If a person suffers serious injuries caused by a drunk driver, he or she can sue the responsible motorist for medical bills and other associated costs. If a Rhode Island restaurant or bar over-served the driver alcohol, the injured person may also have a case against the establishment. 

Learn more about how liquor liability laws, also called dram shop laws, work in Rhode Island. 

Negligent vs. reckless alcohol services

Rhode Island law holds an alcohol vendor responsible when he or she serves liquor to someone who later causes an accident. Negligent service occurs when the individual was either already visibly intoxicated or younger than 21. The law presumes negligence in the case of a minor if the server did not ask for identification. 

Reckless service occurs when the server intentionally serves alcohol to a person who is visibly intoxicated or younger than 21. It requires proof that the server knew that serving the person carried a significant risk of serious harm. In the case of visible intoxication, it must be shown that the driver’s appearance or manner would have caused a reasonable person to know he or she was under the influence.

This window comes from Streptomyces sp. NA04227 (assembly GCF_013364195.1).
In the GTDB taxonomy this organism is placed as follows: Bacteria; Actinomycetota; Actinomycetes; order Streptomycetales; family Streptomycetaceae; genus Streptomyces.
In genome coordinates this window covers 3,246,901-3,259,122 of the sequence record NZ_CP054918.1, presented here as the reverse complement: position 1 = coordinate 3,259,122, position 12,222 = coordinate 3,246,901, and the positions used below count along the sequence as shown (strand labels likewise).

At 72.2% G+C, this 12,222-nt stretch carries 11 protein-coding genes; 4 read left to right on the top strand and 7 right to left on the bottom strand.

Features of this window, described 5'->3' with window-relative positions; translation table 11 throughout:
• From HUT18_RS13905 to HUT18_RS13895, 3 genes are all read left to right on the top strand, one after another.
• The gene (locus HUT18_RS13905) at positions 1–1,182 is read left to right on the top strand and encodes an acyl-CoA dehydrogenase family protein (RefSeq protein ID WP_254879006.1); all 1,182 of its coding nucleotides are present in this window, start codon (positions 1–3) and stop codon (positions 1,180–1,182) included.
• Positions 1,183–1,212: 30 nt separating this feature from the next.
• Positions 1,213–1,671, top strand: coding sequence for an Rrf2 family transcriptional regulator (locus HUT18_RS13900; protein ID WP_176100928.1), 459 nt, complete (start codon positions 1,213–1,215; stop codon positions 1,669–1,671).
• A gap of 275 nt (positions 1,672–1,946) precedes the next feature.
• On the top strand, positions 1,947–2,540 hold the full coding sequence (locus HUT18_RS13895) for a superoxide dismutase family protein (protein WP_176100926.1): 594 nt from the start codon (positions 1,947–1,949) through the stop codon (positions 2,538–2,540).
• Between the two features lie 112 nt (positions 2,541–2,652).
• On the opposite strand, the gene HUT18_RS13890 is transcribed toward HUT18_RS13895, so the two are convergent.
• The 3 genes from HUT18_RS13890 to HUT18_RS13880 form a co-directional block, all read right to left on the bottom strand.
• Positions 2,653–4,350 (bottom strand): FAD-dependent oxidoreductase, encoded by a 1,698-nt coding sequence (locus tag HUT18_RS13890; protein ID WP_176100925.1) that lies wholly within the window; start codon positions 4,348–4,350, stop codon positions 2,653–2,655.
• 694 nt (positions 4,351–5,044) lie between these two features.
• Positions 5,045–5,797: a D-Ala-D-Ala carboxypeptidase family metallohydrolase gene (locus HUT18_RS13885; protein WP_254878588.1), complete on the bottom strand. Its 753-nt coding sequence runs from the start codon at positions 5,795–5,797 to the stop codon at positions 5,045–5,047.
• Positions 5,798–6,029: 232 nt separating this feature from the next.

Available damages

A person suffering injuries from an accident caused by an intoxicated individual can potentially recover the cost of health care costs, lost wages, and pain and suffering. If the driver does not have sufficient auto insurance, the injured person may choose to sue the bar or restaurant that served the driver. 

In addition, when the intoxication occurred after reckless service, the injured person can sue the restaurant or bar and ask for punitive damages. With contributory negligence, the law can hold the service establishment partially responsible and order the company to pay a percentage of damages. 

As with other types of personal injury lawsuits, Rhode Island individuals have three years to file a liquor liability or dram shop claim after an auto accident. These laws also apply to other accident injuries caused by an intoxicated person.